Census results to be ready in three months, says CS Yatani

The preliminary results of the 2019 census will be released in three months.

Acting Treasury Cabinet Secretary Ukur Yatani (pictured) said the use of electronic gadgets to capture data has made it easier to analyse the statistics. In previous censuses, the results were released in about nine months.

The CS also warned that people who may be tempted to disrupt the process will be apprehended.

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“The security of all persons who will be visited during the census enumeration and for the personnel who will be conducting enumeration is fully guaranteed by the government,” he said.

During a press briefing yesterday, Yatani said ICT supervisors who will be overseeing the process will complete their one-week training today. The enumerators will be trained from next week.

It will be the first time Kenya will be conducting a paperless census. The details will be captured electronically using mobile devices. The census will start from the night of August 24 and is set to be concluded on August 31.

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According to Yatani, mapping done between 2016 and May 2019 established 129,123 enumeration areas with an average of 100 households.

The details to be captured in the census include sex, age, religion, marital status, ethnicity and migration status. Fertility of females from the age of 12 years and above will also be captured.

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Any female participant aged above 12 will be asked if they have children. The enumerators will also capture details on disability status, level of education, labour and how knowledgeable they are on ICT.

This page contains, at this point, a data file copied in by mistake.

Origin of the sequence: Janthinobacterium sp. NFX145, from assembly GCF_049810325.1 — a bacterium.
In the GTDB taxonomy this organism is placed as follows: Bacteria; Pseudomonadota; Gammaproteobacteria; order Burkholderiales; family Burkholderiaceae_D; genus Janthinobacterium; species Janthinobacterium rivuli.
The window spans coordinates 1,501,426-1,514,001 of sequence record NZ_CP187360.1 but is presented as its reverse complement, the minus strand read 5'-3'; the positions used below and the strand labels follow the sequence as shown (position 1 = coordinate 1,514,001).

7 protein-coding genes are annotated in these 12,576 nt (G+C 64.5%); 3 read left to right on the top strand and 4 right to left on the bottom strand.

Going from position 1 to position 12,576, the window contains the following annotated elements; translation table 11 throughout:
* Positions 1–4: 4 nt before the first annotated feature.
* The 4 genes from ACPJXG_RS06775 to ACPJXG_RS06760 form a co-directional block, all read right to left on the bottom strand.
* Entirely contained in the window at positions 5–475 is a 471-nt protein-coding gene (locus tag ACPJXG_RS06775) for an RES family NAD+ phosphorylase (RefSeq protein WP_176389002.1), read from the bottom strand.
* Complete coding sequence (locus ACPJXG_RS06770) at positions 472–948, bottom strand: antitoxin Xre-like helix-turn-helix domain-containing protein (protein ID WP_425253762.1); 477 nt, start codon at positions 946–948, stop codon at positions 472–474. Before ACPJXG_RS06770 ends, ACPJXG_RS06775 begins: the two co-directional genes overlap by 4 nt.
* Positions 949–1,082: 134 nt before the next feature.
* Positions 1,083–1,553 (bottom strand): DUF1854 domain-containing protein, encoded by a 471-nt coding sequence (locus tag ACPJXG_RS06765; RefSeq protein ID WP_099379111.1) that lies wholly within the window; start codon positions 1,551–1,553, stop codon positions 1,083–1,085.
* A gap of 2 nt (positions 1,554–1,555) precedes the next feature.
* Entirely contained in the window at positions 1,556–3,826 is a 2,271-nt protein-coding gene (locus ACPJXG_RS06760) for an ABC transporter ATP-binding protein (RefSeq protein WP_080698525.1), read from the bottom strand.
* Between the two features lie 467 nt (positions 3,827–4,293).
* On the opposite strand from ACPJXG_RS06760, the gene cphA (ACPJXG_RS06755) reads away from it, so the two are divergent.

Other details to be captured will be agriculture, household conditions and amenities. The participants will be expected to answer all the questions detailed in the questionnaire, and the information will be immediately fed into the mobile devices. The devises come with an inbuilt quality control system that validates the information that is collected during the census.

There have been growing concerns over how silent the organisers have been on how the census will be conducted.

“Nobody would know there is a census scheduled to happen soon. Everyone is quiet,” said Oscar Chongori, a university student, in a Facebook post that attracted several comments from people who said they have not been getting regular updates from the ministry, unlike the previous censuses where several updates were made before the main event.

Sociologists say the government needs to package sensitisation messages aimed at specific communities.

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Dorice Achieng’, a Kenyan sociology student in the UK, says community beliefs such as not counting children or declaring wealth can interfere with the accuracy of the results.

“There are communities where counting people is a taboo, or those who believe declaring their wealth is bad omen. The government should ensure they are comfortable enough to talk about these issues,” said Achieng.

Yatani said sensitisation and security measures had been put in place to encourage Kenyans to participate.

The ministry said it was embarking on an intensive campaign to ensure possible obstacles are removed.

He said the government was aware of possible resistance from some members of the public who hold strong taboos against counting. but added that nothing would slow down the counting process.

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“The purpose of the sensitisation is to minimise misconception about the various pertinent concerns by the members of the public regarding census,” said Yatani.

The CS said security measures had been put in place to ensure suspected criminal elements who might be seeking to disrupt the process were apprehended.

“The census officers will be accompanied by the village elders or residents’ association leaders, known to the household members for purposes of comfort setting,” he said.

He said he had requested his Interior counterpart Fred Matiang’i to coordinate with President Uhuru Kenyatta to declare August 26 a public holiday for a smooth enumeration process.

The tablets used in the exercise were assembled by Jomo Kenyatta University of Agriculture and Technology and Moi University in what Yatani calls, “buy Kenya build Kenya” initiative.

[Additional reporting by Mercy Adhiambo]

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